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# Teaching Primary Students

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The tutorials on this site don’t require a ton of complicated math, but they do require a few prerequisites:

• Thinking in Coordinates: Processing uses a coordinate system where `0,0` is at the top-left of the window, X increases to the right, and Y increases downwards. Students need to be able to reason about these spatial relationships. It doesn’t have to come completely naturally, but it might be difficult to teach about programming if students don’t know how coordinates work.

• Thinking in Variables: Processing uses variables to store data, which might be a bit of a jump for students who haven’t seen variables before. Again, it doesn’t even need to be very complicated. If I tell you that `X` is 7, and Y is `X+3`, can you tell me what `Y` is?

• Thinking Abstractly: This one is hard to quantify, but programming involves a lot of abstract thinking, breaking things down into smaller pieces, and combining those pieces into a larger whole. I don’t know a great litmus test for this, but students should be able to, for example, break down a goal of “draw a garden scene” to smaller steps like “draw the grass, then draw some flowers, then…” and then further break those down into smaller steps. This comes with practice.

• Paying Attention: I’m not trying to be flippant here, but most of these tutorials are designed to have a teacher lecture for 30 minutes to an hour, and then have students work on their own for an hour or more. That might not be reasonable for all age groups.

## Alternatives

I would guess that these prerequisites are learned around middle school. So realistically the tutorials on this site are targetted at high school or college students, or even adults.

If your students don’t meet those prerequisites, don’t worry! You can still teach them the fundamentals of coding! This often doesn’t even look like coding (some even look like games), but you’re still teaching concepts that they’ll use later if they ever do take a coding class. Concepts like conditionals, looping, breaking a problem down into smaller steps, and critical thinking.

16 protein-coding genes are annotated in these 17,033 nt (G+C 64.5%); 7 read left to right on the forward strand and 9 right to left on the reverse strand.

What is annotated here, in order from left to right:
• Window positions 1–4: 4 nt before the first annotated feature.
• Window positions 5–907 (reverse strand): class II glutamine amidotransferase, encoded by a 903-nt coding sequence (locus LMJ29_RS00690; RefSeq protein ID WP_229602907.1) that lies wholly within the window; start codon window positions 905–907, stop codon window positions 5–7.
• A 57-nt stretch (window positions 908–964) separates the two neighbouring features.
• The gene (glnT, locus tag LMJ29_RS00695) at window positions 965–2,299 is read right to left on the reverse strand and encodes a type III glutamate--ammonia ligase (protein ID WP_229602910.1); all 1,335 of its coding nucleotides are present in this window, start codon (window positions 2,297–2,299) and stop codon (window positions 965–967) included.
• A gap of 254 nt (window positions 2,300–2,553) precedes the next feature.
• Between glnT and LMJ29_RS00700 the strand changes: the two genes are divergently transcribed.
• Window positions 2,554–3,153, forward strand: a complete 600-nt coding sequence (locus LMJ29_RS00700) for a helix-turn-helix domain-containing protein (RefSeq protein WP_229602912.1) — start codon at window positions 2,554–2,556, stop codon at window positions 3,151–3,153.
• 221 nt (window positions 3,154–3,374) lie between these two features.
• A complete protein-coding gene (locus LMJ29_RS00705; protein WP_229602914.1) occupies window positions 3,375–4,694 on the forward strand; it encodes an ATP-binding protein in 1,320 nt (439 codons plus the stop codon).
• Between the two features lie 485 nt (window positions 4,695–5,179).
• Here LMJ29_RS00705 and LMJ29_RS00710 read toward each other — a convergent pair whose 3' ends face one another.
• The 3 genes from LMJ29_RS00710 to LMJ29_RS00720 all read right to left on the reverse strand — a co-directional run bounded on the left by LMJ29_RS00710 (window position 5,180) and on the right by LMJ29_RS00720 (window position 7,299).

There are a ton of resources out there for younger students. Here are just a few:

• Code.org has a ton of tutorials organized by grade level (including students who can’t even read yet!), subject, whether you have a computer in the classroom, and your own experience level.

• Scratch is a visual programming language (it looks like Lego blocks) designed for younger students. The Scratch website contains a ton of resources, and students can easily share their creations.

• Alice is a simplified 3D scene creator that allows students to create stories about characters interacting with the world. This is more about story telling than it is about creating things like games.

• Twine allows you to create “choose your own adventure” stories. This requires typing out a story and all of its branches, so it might not be the right thing for very young students. But it’s a cool way to get those English nerds (I’m allowed to say that because I was one of them) interested in computer science.

• Lightbot is a game where students write instructions that a robot follows to get through a maze.

• Secret Coders is an illustrated book series about students solving mysteries and learning about code. The website also has resources for learning more!